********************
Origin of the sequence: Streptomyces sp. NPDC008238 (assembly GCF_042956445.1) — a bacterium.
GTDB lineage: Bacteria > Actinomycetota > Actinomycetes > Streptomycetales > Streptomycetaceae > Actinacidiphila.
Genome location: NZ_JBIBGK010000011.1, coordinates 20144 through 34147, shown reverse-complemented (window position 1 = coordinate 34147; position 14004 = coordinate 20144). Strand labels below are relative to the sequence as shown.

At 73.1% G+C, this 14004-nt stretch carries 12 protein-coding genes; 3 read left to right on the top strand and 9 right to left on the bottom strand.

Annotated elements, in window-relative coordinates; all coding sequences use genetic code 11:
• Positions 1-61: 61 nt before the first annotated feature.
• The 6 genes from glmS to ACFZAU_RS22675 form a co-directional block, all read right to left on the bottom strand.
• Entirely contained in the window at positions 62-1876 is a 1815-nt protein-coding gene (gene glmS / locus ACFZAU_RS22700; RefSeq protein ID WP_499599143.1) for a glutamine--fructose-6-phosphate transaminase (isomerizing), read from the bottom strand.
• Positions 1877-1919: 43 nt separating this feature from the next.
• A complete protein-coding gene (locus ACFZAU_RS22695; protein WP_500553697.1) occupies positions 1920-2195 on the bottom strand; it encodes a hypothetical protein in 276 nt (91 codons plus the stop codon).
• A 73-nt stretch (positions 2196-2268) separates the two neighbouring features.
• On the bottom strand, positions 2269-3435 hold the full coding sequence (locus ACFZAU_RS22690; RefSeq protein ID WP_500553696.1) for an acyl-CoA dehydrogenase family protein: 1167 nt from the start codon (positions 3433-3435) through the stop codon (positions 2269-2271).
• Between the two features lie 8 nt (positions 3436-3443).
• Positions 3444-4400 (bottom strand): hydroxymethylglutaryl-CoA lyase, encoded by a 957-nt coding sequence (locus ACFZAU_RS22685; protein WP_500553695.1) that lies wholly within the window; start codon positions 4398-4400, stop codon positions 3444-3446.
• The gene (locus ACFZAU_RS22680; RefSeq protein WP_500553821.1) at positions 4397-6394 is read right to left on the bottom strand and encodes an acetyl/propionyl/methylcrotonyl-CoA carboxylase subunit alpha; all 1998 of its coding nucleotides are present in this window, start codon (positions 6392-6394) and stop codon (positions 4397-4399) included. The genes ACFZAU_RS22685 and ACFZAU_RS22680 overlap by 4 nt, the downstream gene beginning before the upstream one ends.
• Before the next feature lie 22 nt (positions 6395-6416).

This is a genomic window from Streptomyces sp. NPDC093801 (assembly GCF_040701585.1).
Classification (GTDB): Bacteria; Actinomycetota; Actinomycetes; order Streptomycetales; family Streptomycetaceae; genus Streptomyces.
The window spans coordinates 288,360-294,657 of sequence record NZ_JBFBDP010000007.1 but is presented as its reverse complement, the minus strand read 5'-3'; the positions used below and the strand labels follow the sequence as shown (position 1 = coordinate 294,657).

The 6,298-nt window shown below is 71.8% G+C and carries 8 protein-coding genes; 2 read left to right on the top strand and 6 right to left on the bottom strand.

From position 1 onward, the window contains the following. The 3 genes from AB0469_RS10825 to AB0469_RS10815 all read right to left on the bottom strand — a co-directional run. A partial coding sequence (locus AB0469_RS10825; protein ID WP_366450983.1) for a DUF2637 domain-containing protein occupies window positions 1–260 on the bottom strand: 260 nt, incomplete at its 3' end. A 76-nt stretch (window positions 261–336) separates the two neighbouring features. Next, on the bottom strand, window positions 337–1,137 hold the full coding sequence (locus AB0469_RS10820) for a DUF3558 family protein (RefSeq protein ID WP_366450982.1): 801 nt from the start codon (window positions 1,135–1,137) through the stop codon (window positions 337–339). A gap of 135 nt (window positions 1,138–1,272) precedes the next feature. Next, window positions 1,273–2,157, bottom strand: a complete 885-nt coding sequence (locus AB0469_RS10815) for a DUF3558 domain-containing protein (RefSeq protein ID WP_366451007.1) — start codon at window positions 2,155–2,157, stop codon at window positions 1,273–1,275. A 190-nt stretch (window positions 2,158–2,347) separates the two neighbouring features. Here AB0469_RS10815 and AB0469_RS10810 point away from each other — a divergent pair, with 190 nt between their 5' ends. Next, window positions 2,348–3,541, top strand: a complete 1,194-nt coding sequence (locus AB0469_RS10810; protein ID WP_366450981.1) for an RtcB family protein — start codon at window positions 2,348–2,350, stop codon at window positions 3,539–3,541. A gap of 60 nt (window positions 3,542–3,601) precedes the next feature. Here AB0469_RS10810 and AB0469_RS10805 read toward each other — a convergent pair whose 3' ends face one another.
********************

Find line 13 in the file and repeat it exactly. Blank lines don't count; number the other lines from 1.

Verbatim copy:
• Between the two features lie 8 nt (positions 3436-3443).